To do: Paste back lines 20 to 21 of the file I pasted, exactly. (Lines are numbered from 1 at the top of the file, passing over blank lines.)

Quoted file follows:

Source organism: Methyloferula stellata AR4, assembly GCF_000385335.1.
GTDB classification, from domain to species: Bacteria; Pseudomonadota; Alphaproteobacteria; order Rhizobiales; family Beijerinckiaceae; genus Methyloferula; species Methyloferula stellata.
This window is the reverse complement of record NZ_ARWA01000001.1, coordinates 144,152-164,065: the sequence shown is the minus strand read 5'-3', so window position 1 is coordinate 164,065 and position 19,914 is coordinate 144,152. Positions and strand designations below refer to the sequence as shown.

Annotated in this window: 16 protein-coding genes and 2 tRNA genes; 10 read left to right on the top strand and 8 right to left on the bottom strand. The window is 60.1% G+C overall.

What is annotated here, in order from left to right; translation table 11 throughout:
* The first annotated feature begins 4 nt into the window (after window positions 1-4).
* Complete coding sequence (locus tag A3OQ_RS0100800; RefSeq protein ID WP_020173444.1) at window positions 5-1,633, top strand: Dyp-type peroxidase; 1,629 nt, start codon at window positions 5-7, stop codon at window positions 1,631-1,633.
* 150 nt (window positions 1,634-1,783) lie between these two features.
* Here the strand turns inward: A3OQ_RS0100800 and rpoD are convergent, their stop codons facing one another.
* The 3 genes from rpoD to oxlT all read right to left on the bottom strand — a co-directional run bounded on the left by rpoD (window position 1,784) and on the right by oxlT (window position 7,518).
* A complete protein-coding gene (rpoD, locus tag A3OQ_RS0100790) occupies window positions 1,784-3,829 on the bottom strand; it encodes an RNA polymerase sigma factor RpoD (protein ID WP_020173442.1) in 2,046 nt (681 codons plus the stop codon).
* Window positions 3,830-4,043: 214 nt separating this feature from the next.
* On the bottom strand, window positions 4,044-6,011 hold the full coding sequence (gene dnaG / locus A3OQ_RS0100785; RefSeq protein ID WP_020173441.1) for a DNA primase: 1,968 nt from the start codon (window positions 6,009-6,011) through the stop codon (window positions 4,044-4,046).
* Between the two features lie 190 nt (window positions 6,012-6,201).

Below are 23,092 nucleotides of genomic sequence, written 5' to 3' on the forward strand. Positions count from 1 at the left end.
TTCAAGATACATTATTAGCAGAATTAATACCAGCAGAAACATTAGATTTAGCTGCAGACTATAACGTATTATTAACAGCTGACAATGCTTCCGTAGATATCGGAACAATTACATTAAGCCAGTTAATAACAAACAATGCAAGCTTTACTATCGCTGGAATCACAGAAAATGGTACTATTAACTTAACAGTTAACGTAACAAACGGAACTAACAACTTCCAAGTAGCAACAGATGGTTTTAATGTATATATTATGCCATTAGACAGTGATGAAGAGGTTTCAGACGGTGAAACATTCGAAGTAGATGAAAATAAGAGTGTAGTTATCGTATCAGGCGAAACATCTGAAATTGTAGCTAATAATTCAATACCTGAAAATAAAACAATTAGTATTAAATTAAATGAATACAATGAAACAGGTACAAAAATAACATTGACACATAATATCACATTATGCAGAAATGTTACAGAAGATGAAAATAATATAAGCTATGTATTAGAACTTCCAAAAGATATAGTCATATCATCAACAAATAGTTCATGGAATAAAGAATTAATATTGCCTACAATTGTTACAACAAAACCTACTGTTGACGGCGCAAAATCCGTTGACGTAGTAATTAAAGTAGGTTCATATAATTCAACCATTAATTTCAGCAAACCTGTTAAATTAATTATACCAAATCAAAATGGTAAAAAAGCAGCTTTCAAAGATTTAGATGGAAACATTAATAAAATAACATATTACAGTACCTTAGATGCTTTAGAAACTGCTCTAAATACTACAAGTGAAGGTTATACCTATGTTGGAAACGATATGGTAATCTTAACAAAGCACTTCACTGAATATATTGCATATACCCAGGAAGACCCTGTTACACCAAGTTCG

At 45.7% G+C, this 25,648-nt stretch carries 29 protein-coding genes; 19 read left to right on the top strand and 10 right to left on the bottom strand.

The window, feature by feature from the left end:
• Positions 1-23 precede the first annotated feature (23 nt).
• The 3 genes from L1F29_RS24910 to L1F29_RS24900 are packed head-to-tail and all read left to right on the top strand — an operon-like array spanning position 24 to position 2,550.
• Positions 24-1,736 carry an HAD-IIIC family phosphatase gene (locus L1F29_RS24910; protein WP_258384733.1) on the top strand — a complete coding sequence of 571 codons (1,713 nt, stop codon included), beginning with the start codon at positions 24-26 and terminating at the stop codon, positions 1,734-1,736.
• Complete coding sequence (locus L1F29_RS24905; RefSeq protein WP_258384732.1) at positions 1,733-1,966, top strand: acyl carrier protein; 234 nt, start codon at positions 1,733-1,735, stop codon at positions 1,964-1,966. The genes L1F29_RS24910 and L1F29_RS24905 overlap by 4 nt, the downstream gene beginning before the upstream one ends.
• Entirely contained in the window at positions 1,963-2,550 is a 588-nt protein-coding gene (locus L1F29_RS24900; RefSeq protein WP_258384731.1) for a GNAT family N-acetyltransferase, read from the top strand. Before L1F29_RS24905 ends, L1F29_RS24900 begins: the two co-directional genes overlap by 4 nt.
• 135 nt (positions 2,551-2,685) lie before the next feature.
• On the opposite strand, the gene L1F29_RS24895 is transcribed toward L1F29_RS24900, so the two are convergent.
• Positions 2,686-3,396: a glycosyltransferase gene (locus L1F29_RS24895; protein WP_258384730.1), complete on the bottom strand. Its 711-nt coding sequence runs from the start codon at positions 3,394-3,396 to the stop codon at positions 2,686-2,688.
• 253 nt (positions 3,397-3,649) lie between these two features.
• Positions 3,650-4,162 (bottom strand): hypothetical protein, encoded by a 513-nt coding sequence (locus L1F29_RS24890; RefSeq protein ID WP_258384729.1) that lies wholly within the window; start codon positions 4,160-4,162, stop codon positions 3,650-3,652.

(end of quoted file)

• The 3 genes from L1F29_RS24910 to L1F29_RS24900 are packed head-to-tail and all read left to right on the top strand — an operon-like array spanning position 24 to position 2,550.
• Positions 24-1,736 carry an HAD-IIIC family phosphatase gene (locus L1F29_RS24910; protein WP_258384733.1) on the top strand — a complete coding sequence of 571 codons (1,713 nt, stop codon included), beginning with the start codon at positions 24-26 and terminating at the stop codon, positions 1,734-1,736.